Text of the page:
• First DVT occurs in the context of a thrombophilic defect. These defects include factor V Leiden, prothrombin gene mutation, deficiencies in protein C, protein S and antithrombin, increased factor VIII levels, hyperhomocysteinemia and elevated antiphospholipid antibody levels. Many of these defects are associated with an increased risk of a first DVT. Patients with persistently elevated antiphospholipid antibody levels determined by either ELISA or clotting assays have a 2-fold higher relative risk of recurrence within 4 years after stopping anticoagulation therapy for a first DVT than those without this thrombophilia.37 It has been reported that patients with an elevated factor VIII level (above the 90th percentile of normal) have a 2-year risk of recurrence of 37% after stopping anticoagulant agents, compared with 5% among those with normal levels.43 However, this study included lower risk calf vein thrombosis, which may explain the wide difference. In general, the risk of recurrence after a first idiopathic DVT is not influenced by the presence or absence of most thrombophilic defects41 and, with the exception of patients with elevated antiphospholipid antibody levels and combined or homozygous genetic defects,43 we do not routinely recommend prolonged anticoagulation therapy in these populations after a first idiopathic DVT.
• Recurrent DVT. After a second recurrence of DVT, the risk of further thromboembolic events following the discontinuation of anticoagulation therapy is felt to be excessive if only 6 months of oral anticoagulation therapy is administered.44 Therefore, we generally recommend that anticoagulation therapy be continued in this situation. During yearly visits bleeding risk can be assessed, which will enable a risk–benefit evaluation to determine if anticoagulation therapy should continue. However, no study has looked at the risk of recurrent DVT if both events occurred during a transient risk period. In this situation, a shorter duration of anticoagulation therapy may be adequate (3–6 months), but other factors may influence this decision.
• First DVT occurs in the absence of temporary or identifiable ongoing risk factors for thrombosis (idiopathic). Six months is considered a minimum duration for anticoagulation therapy in these patients, while continuing for longer is effective in preventing thrombosis. However, the risk of recurrent venous thromboembolism in the first year after stopping anticoagulation therapy is about 10%, regardless of when the therapy is stopped after 6 months.45 When considering prolonging anticoagulation therapy after 6 months, the risks of bleeding with long-term anticoagulation therapy must be individualized and weighed against the potential benefits of preventing recurrence of thrombosis.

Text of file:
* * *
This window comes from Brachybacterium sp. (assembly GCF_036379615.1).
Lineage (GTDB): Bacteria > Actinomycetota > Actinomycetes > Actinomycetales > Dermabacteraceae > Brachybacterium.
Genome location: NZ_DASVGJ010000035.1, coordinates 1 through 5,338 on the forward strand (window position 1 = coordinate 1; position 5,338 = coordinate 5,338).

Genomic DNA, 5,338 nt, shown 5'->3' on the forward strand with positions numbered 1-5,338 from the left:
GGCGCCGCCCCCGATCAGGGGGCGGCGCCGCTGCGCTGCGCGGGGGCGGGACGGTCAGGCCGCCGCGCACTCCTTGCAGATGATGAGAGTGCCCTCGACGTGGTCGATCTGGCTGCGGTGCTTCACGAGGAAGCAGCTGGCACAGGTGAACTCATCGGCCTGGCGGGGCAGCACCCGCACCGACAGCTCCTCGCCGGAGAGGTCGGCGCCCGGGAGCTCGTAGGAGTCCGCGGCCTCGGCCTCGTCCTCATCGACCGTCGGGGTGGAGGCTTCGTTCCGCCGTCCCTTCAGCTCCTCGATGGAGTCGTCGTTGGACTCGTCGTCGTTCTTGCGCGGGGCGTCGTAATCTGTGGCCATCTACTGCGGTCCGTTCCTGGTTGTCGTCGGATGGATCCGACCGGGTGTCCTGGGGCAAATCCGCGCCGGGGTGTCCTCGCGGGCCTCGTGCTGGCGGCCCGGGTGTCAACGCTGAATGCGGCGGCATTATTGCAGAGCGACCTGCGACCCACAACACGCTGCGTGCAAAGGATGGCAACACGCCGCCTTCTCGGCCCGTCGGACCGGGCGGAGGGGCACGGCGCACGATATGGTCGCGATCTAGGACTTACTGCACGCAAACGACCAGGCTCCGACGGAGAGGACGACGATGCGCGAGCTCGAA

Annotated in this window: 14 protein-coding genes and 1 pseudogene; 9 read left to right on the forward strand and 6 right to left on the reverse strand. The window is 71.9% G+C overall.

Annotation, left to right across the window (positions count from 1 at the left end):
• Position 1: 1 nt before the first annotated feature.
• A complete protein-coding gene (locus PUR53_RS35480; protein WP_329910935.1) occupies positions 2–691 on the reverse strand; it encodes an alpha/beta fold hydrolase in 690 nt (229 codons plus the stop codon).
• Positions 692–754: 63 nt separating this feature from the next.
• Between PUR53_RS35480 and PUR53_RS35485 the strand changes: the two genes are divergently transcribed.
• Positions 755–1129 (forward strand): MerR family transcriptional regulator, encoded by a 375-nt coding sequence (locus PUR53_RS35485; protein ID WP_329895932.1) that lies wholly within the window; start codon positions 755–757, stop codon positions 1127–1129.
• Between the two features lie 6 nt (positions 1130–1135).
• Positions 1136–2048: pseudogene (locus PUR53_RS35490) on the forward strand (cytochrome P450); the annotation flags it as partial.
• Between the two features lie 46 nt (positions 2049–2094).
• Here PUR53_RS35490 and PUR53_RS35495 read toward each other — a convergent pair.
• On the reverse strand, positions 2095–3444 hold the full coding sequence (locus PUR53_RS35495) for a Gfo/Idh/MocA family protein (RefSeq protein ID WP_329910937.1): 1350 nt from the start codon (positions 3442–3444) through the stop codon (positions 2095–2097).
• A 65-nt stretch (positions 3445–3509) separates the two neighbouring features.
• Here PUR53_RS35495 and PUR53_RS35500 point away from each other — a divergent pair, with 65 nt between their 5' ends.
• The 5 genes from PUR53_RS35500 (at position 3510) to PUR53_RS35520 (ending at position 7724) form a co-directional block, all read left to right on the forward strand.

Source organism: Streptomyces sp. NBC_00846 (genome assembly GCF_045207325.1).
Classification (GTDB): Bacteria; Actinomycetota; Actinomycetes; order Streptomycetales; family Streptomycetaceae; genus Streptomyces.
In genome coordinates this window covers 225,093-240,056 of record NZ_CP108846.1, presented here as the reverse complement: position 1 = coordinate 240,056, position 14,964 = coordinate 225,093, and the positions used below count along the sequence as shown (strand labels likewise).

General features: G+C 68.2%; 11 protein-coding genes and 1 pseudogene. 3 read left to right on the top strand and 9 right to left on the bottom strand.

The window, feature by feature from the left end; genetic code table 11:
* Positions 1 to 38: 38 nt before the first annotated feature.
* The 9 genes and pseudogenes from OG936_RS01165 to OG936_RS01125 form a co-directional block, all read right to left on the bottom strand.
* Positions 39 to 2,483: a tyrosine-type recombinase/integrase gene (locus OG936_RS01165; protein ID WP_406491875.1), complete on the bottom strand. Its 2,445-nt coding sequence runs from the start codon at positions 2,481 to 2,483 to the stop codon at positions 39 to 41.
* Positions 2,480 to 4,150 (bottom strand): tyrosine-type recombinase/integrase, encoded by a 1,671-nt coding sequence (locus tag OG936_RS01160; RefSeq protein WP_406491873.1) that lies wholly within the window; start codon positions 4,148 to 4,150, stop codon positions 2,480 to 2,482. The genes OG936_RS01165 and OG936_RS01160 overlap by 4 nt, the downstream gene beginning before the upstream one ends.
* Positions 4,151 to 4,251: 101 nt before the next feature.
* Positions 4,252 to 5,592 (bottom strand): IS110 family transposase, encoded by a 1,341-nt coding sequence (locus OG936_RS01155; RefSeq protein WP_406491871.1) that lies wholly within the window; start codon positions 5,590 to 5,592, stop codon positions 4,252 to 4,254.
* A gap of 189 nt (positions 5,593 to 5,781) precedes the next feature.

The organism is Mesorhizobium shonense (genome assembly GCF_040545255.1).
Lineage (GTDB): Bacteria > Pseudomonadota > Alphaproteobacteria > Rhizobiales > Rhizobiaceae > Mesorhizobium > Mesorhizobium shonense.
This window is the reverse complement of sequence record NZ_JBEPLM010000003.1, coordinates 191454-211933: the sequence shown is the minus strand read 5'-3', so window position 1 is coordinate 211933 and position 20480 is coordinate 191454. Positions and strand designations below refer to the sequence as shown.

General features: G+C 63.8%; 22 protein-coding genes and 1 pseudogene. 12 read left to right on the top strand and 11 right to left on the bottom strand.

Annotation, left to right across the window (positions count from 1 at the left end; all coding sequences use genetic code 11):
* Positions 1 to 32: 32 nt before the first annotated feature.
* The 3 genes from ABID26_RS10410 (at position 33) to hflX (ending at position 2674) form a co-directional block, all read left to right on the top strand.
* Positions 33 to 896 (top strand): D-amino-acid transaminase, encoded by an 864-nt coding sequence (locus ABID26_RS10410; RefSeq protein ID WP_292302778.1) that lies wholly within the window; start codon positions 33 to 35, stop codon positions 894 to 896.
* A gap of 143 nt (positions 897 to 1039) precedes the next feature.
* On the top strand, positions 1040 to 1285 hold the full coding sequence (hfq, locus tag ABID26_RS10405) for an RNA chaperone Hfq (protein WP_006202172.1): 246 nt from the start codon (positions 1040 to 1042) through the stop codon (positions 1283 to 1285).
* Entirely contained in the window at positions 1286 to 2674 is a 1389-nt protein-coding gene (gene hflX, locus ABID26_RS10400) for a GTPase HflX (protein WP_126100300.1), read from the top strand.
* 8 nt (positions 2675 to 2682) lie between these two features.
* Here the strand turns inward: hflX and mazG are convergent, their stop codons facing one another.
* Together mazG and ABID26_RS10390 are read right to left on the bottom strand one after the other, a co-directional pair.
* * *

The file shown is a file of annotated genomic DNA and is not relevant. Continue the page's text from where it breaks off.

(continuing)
In addition to the thrombophilic defects described previously, 2 factors have been shown to increase the risk of recurrence after stopping anticoagulation therapy. Residual thrombosis (seen on a follow-up ultrasound scan 3 months after an initial event) increases the risk of recurrence (odds ratio 2.4).46 One-third of the recurrences occur in the initially unaffected leg, which suggests that residual DVT is a marker of systemic hypercoaguability. In one study, elevated D-dimer levels 1 month after stopping anticoagulation therapy were associated with an elevated risk of recurrent thrombosis in all but cancer-related thrombosis.47 However, it is unclear how to incorporate these factors into clinical decision-making. In an attempt to provide clinical guidelines, our Venous Thromboembolism Clinical Trials group (VECTOR) is conducting a study designed to create a decision rule on recurrence risk.
The standard intensity of oral anticoagulation therapy is an international normalized ratio (INR) of 2 to 3. In patients who have antiphospholipid antibody-related thrombosis, it has long been felt that higher intensity anticoagulation therapy is needed to prevent recurrence.48 However, results of 2 randomized controlled trials showed that standard anticoagulation therapy is as effective as high-intensity treatment, even in this subgroup of patients.49,50 Therefore, high-intensity anticoagulation therapy is not recommended in any patient with DVT. Maintaining good INR control will decrease the risk of postphlebitic syndrome.51 There has also been debate on the usefulness of long-term low-intensity anticoagulation therapy (INR 1.5–1.9) to prevent recurrent thrombosis while reducing the risk of bleeding. A large randomized trial has shown that low-intensity anticoagulation therapy is less effective than standard anticoagulation therapy at preventing recurrent thrombosis and does not lower the risk of bleeding.52 Therefore, low-intensity therapy is not recommended.